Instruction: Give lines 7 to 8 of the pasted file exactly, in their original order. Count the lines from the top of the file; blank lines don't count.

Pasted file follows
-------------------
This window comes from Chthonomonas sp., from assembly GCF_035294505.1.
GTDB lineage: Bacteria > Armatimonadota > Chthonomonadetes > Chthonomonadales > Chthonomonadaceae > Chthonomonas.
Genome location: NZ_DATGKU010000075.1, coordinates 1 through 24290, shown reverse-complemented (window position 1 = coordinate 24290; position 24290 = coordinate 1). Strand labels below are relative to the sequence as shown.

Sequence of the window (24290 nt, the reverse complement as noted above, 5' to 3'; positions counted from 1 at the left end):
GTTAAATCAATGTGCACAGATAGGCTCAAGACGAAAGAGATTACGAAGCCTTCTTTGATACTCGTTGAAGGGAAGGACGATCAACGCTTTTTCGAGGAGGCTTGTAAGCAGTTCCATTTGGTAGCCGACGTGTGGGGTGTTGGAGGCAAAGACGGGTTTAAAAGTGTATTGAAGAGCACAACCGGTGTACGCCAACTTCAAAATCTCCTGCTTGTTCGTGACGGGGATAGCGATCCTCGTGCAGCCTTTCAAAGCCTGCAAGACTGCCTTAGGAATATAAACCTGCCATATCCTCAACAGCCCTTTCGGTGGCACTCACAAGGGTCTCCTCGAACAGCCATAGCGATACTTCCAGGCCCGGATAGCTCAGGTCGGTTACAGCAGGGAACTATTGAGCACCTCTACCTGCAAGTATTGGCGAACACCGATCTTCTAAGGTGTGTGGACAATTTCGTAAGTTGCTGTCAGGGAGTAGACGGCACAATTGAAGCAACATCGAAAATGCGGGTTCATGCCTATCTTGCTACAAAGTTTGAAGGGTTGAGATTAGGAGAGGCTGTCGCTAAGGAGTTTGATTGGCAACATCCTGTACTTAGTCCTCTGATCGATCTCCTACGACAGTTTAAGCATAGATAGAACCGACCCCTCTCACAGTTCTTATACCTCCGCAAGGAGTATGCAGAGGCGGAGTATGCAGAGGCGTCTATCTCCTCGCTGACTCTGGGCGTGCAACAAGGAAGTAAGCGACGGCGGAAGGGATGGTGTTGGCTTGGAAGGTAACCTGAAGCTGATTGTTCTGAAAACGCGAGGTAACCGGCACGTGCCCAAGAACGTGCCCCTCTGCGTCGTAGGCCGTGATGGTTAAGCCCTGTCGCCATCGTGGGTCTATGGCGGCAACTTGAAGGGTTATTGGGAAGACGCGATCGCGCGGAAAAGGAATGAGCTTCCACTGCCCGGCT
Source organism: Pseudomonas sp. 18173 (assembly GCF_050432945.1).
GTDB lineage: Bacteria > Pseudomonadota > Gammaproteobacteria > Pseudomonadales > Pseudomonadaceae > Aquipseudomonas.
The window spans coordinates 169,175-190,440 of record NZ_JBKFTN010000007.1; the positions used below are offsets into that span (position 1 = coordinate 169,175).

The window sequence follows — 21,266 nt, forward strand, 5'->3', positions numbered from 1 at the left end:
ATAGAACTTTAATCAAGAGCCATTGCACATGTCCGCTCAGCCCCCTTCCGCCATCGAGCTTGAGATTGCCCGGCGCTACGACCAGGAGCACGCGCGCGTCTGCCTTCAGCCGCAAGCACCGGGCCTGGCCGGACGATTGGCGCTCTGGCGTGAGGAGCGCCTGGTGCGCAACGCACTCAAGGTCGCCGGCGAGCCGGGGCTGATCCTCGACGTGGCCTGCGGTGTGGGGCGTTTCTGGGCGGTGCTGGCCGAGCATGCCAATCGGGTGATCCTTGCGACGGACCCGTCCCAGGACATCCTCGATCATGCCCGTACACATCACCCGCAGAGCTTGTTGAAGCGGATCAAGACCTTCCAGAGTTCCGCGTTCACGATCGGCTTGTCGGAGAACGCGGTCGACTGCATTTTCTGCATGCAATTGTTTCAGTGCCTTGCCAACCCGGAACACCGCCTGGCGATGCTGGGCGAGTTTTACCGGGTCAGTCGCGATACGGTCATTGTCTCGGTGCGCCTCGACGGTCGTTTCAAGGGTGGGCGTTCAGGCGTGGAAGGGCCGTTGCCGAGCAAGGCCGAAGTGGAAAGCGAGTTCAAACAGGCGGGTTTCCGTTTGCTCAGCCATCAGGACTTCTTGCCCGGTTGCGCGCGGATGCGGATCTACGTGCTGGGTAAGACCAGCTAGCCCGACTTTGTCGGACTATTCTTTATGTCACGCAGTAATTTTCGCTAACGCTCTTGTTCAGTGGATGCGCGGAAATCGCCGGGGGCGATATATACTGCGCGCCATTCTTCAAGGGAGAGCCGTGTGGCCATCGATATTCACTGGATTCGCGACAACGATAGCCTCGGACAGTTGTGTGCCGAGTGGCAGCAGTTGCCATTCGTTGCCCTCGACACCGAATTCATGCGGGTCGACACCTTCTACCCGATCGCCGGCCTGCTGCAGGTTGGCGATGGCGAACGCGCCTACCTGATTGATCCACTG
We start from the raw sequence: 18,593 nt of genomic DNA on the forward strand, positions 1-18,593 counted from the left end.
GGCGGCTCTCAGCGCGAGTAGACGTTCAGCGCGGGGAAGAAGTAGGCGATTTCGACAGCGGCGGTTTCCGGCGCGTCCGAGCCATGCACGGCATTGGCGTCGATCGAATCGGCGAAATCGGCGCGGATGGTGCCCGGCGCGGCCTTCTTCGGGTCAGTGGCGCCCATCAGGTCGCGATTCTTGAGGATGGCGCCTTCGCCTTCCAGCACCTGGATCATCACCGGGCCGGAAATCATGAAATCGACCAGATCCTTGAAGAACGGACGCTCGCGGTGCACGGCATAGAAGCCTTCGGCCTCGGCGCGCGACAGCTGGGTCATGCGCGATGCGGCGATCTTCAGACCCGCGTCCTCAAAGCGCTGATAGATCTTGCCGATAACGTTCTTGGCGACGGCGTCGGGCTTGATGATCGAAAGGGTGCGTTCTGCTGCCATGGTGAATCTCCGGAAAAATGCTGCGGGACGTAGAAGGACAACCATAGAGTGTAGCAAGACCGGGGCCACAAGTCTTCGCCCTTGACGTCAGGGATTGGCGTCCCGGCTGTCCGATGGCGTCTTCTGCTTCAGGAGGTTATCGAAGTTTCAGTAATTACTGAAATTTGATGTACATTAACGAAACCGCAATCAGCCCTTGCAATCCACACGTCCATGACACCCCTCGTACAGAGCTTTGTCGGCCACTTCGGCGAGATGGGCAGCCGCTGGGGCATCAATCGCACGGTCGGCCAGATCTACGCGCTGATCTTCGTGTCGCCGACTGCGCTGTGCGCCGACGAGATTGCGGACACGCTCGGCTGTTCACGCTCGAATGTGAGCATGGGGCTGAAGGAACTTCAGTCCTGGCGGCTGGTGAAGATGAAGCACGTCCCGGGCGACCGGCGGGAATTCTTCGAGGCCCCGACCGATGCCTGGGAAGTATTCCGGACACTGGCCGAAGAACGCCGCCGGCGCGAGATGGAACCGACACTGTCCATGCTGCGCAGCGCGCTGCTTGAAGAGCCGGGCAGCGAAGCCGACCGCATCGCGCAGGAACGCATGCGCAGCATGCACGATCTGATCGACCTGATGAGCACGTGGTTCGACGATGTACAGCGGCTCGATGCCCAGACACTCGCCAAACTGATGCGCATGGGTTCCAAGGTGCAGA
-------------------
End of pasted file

GTDB lineage: Bacteria > Pseudomonadota > Gammaproteobacteria > Pseudomonadales > Pseudomonadaceae > Aquipseudomonas.
The window spans coordinates 169,175-190,440 of record NZ_JBKFTN010000007.1; the positions used below are offsets into that span (position 1 = coordinate 169,175).